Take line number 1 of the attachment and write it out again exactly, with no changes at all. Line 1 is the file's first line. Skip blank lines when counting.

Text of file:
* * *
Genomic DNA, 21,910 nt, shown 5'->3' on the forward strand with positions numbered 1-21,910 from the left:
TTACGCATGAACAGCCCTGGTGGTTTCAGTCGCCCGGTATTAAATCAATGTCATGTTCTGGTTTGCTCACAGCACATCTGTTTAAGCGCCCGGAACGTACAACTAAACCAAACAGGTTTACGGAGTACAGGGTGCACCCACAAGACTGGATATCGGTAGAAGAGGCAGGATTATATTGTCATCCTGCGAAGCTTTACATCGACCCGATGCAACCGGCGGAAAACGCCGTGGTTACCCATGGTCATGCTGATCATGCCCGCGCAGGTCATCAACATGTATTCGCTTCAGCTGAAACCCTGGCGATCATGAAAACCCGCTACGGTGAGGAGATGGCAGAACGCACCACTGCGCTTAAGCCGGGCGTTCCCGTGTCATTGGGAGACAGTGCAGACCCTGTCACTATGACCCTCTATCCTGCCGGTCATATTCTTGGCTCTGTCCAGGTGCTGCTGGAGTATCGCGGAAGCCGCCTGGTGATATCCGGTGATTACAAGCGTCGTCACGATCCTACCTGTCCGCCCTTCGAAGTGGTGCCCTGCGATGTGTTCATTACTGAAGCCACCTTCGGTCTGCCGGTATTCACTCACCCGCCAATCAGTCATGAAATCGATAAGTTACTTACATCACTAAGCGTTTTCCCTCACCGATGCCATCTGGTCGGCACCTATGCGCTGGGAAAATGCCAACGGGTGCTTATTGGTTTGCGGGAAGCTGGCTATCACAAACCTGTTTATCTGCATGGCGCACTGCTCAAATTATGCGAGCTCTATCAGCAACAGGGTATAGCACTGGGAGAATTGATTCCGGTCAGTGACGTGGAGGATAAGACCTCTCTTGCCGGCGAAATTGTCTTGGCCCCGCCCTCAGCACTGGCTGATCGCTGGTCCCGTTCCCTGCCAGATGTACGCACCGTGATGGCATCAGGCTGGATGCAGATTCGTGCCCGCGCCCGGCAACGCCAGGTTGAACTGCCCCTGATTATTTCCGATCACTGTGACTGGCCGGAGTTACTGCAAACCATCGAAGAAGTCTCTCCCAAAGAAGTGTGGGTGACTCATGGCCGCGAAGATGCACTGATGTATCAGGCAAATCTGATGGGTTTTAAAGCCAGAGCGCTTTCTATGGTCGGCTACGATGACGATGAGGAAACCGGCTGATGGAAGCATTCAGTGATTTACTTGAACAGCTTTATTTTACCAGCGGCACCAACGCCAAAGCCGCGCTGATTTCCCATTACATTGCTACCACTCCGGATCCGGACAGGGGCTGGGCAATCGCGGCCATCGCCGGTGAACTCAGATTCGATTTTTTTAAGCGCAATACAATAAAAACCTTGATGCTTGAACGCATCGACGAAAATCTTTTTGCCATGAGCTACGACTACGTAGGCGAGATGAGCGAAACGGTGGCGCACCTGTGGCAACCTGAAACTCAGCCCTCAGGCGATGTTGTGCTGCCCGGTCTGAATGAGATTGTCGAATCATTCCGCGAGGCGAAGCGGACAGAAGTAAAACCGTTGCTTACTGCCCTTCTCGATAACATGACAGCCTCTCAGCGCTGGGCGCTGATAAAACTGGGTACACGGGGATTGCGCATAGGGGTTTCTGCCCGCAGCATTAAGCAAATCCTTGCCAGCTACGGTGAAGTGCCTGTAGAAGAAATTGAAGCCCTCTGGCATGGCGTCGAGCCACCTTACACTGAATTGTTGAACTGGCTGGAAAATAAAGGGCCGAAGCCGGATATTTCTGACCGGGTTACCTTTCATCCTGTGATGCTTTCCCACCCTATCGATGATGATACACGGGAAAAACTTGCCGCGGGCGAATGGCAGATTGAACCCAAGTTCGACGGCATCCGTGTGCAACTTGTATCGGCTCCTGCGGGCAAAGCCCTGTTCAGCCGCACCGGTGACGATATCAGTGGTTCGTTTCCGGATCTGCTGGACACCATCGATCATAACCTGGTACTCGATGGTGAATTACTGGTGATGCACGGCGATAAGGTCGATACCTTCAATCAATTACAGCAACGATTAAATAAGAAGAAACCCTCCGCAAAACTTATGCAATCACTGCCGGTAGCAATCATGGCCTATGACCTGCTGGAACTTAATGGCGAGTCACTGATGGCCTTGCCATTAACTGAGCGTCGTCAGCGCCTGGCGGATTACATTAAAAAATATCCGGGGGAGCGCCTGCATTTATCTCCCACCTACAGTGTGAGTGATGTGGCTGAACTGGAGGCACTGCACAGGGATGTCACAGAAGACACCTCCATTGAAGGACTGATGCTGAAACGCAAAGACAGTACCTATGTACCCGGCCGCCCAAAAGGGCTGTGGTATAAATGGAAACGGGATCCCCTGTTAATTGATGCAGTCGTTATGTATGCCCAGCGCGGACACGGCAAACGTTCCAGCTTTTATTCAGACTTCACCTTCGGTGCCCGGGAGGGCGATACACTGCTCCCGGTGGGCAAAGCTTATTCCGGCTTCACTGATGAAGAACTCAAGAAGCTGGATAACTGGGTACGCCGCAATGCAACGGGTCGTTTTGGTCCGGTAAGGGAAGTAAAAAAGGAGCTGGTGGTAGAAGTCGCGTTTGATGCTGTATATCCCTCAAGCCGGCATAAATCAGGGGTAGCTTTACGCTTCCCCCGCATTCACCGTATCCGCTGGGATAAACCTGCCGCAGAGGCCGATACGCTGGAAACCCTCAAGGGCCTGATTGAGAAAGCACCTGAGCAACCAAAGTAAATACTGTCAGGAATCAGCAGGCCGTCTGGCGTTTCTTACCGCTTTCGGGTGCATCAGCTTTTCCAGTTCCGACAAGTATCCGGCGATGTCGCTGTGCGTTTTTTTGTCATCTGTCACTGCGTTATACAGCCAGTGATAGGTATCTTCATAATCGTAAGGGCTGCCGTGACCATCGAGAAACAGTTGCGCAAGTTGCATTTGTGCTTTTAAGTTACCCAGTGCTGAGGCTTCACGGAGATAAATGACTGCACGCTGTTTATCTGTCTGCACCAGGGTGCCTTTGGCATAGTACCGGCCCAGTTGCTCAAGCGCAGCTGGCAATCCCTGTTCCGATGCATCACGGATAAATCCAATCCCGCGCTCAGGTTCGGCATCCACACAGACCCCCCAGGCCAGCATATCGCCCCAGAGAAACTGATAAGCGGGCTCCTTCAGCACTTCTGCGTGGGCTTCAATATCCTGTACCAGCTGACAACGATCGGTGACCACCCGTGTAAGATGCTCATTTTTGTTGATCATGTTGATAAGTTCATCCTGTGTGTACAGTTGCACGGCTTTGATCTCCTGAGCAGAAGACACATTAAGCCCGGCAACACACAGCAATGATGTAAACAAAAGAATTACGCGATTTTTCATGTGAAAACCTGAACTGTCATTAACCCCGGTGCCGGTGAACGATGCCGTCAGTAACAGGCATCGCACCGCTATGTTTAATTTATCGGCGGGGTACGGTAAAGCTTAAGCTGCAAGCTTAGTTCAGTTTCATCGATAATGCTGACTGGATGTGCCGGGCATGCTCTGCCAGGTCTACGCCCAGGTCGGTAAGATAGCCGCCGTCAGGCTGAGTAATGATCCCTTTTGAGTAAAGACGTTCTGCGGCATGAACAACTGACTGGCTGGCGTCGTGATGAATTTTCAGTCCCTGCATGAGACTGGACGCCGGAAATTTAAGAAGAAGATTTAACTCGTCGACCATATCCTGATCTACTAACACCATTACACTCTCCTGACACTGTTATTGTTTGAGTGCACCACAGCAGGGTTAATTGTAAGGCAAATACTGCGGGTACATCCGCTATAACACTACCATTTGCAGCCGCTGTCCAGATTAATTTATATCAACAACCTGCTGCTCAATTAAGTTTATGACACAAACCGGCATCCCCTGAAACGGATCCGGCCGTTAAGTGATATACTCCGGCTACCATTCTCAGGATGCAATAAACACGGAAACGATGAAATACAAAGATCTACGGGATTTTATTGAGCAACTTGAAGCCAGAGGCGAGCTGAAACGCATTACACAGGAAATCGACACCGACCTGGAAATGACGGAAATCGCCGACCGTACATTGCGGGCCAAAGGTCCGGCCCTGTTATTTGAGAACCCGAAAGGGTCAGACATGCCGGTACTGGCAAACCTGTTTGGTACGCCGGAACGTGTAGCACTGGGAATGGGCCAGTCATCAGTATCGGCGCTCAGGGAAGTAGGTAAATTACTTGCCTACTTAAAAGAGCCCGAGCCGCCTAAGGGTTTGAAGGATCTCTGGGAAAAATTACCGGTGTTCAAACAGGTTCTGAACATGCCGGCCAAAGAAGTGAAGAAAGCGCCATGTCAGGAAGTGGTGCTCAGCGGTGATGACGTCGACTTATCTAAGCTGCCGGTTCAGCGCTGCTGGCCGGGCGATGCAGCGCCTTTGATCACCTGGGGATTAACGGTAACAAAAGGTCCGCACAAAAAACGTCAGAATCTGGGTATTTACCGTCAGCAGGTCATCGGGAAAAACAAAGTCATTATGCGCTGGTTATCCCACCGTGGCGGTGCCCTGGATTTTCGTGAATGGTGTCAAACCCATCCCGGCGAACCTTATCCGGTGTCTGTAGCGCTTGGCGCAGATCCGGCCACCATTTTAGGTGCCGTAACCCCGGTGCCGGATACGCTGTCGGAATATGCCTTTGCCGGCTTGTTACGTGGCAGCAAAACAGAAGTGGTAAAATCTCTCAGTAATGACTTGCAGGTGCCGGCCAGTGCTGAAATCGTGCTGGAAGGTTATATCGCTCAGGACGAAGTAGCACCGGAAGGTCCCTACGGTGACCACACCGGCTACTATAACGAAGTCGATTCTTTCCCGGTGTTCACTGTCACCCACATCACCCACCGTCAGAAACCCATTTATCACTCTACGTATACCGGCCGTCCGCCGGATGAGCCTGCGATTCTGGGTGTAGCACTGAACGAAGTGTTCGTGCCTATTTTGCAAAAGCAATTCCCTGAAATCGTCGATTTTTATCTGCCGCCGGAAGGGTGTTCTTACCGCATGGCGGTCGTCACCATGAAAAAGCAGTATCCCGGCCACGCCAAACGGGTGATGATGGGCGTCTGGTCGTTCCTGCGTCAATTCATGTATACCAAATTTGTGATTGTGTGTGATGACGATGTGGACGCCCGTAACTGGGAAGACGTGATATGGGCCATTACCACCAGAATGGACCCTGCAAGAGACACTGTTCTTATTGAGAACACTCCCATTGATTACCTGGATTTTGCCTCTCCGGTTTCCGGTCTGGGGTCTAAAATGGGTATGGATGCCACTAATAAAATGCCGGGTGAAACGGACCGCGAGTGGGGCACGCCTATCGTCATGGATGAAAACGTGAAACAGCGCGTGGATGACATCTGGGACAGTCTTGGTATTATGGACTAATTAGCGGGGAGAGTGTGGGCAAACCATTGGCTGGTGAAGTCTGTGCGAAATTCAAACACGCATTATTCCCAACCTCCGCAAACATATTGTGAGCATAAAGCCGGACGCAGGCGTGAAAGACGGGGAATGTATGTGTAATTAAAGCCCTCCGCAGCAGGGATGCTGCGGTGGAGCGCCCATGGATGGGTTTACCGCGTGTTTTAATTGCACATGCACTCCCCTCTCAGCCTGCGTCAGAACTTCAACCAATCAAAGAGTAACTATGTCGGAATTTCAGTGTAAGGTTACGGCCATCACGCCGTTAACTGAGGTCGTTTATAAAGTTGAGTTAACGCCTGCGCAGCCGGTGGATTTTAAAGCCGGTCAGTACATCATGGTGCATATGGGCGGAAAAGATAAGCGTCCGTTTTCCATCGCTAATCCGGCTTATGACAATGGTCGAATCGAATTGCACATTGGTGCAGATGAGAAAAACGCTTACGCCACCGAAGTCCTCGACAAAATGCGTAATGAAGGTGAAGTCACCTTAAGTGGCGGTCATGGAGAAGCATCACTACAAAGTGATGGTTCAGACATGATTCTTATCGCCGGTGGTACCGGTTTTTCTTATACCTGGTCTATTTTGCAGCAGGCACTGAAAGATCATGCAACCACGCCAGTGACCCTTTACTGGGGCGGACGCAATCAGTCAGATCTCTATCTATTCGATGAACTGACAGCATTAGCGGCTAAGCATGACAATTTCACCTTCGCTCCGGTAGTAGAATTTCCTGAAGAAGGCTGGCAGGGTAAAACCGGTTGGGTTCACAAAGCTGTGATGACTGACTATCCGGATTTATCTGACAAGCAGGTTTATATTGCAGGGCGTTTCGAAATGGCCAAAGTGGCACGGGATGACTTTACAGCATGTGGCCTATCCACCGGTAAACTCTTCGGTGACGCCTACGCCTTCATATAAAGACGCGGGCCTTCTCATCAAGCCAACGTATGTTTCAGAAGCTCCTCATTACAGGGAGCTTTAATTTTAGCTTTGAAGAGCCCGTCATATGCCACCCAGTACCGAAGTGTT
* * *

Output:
Genomic DNA, 21,910 nt, shown 5'->3' on the forward strand with positions numbered 1-21,910 from the left: